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Sunday, 27 December 2020

A new report has shone a light on the digital literacy hurdles facing people in NSW, which is making filling out basic forms for essential services a near impossibility.

The report entitled, Helping Clients fill in Forms undertaken by the Reading Writing Hotline, with support from NCOSS, highlights the urgent action needed to stop people falling through the cracks.

According to the report, which explored the views of community services organisations assisting people on the ground:

  • 92 per cent of respondents believe the literacy and numeracy challenges faced by their clients prevented them from improving their quality of life.
  • 100 per cent of respondents report that digital literacy is a barrier for their clients accessing services, and
  • According to the OECD, 44 per cent of Australians have levels of literacy that impinge on their ability to access the services they need.

NCOSS CEO Joanna Quilty said the research must be a wake-up call for the NSW Government to ensure everyone can access vital support services.

“The research highlights that many in our community struggle with low levels of literacy and they are at risk of missing out on vital supports as a result,” Ms Quilty said.

“When you combine this with increasing digitisation of government services, poorly designed forms and complex application processes, you are putting up barriers to improving people’s quality of life.”

The research also demonstrates that natural disasters, like bushfires and COVID-19 are exacerbating the problem.

More people are experiencing disadvantage and need to access services such as Centrelink income support, state housing assistance and/or other supports.

In some instances, they may not have a home computer, internet connection or an email address, let alone the literacy skills required.

Ms Quilty said in the face of growing demand it was local community organisations who were going above and beyond to support people struggling with forms.

“We are seeing rising demand for supports, and it is community organisations finding innovative ways to support people to understand complicated instructions, navigate disparate systems, and fill in forms to qualify for support,” the NCOSS CEO said.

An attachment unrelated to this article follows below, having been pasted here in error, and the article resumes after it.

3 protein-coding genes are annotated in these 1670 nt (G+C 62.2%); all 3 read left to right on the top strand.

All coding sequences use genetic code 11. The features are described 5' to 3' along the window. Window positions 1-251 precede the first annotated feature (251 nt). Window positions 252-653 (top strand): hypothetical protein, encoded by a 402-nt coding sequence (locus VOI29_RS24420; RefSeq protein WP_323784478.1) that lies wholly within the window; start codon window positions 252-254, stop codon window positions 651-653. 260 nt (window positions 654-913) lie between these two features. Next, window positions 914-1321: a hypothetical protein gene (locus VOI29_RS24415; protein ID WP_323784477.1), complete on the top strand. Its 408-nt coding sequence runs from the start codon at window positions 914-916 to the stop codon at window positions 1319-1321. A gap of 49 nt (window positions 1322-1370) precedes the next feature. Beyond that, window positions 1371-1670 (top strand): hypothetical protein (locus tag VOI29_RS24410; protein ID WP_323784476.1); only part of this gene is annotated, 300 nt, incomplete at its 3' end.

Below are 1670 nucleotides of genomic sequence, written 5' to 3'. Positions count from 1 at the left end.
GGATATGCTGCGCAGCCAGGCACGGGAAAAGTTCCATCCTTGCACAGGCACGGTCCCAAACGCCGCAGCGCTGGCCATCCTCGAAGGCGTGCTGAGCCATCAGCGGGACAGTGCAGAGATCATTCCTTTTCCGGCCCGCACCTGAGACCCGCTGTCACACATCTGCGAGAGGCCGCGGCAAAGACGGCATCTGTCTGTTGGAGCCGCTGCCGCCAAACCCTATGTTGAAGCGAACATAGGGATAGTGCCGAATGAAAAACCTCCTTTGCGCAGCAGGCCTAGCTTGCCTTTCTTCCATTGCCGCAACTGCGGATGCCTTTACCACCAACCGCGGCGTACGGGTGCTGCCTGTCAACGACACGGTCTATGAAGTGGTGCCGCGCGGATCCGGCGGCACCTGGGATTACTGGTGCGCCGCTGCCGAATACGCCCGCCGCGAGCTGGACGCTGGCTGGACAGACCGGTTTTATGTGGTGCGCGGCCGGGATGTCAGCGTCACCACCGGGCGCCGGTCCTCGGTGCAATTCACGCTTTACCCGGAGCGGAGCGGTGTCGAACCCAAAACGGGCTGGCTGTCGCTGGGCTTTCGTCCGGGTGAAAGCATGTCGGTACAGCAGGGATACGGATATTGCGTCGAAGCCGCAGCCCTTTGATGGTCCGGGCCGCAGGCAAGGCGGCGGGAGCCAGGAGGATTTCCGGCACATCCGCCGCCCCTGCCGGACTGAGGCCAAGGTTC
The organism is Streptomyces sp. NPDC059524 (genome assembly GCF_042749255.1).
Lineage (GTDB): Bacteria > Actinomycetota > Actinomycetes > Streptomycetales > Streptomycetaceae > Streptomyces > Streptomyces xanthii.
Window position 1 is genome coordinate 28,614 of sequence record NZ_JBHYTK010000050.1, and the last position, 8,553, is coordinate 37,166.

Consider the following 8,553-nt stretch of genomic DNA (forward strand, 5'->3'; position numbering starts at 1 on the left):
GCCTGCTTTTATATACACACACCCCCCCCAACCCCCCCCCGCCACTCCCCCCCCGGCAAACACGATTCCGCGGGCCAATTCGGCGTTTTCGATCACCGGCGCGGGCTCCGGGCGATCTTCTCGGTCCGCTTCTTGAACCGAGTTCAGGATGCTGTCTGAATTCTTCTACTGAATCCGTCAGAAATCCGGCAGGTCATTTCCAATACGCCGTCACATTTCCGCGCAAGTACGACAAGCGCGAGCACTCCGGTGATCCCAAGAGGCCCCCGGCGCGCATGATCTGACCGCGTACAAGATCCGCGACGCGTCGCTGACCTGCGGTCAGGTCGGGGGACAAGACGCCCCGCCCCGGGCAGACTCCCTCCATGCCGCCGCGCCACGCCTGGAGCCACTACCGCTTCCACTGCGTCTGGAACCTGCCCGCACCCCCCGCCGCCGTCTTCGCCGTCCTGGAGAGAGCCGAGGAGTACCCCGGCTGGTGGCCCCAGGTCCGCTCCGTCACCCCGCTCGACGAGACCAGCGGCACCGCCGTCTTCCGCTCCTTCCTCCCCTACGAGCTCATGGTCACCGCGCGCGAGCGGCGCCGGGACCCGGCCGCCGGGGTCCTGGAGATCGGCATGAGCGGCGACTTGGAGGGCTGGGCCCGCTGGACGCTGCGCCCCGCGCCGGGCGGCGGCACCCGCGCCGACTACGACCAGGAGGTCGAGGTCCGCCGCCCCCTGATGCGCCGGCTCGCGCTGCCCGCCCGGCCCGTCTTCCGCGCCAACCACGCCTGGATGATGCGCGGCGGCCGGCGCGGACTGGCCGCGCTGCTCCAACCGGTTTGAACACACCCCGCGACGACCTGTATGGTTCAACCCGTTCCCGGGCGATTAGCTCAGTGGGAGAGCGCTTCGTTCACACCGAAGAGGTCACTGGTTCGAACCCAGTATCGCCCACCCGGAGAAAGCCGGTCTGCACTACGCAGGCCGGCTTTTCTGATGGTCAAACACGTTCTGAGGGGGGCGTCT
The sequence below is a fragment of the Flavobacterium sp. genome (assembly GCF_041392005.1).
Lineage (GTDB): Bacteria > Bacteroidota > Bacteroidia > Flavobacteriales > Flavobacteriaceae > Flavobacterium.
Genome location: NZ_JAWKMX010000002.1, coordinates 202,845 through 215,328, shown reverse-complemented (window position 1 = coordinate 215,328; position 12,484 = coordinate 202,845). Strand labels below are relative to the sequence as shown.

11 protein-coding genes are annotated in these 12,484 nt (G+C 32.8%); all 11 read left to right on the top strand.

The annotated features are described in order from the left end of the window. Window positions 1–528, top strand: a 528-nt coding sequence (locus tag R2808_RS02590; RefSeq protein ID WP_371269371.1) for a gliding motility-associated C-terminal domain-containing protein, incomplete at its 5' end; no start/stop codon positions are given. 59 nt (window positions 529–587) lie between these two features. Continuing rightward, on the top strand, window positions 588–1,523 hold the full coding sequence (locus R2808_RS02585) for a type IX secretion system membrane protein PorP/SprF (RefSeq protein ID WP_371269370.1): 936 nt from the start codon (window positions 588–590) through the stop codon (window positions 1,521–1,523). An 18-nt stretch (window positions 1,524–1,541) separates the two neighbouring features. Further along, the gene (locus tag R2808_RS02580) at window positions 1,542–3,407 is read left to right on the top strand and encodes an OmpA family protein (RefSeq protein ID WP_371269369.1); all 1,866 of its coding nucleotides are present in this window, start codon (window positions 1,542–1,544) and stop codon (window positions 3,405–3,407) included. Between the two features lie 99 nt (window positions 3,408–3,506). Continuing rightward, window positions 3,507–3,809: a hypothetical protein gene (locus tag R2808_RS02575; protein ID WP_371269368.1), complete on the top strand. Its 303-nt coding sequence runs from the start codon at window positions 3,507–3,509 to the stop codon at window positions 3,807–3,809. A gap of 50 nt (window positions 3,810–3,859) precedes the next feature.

“However, non-government organisations are generally not funded to provide this service and for those that are, the level of need far outweighs the resources available.”

The report makes a number of common sense recommendations to improve the current situation, including:

  • Ensure that existing Government ‘style’ guidelines and standards are consistently applied across key customer-facing agencies so that relevant content, materials and digital services are in plain English, easy to navigate and meet the diverse needs of the community.
  • When designing forms and processes, ensure that the ‘end user’ is kept front of mind. This is particularly important for people facing other challenges on top of their literacy issues. The advice provided to the research project by the NSW Council of Intellectual Disability shows that simple, practical improvements to a ‘problematic’ form can make a big difference and that involving end users in the design leads to a better product.
  • Require key customer-facing agencies to set up helplines to provide practical guidance to those struggling to fill in forms and/or complete application processes for government services.
  • In light of rising demand, recognise and adequately resource the valuable role played by trusted, local community organisations in assisting vulnerable people to fill in forms and navigate complex online systems. Savings made by Government from moving processes online could fund the provision of digital literacy support grants.


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Media contact: Nick Trainor 0407 078 138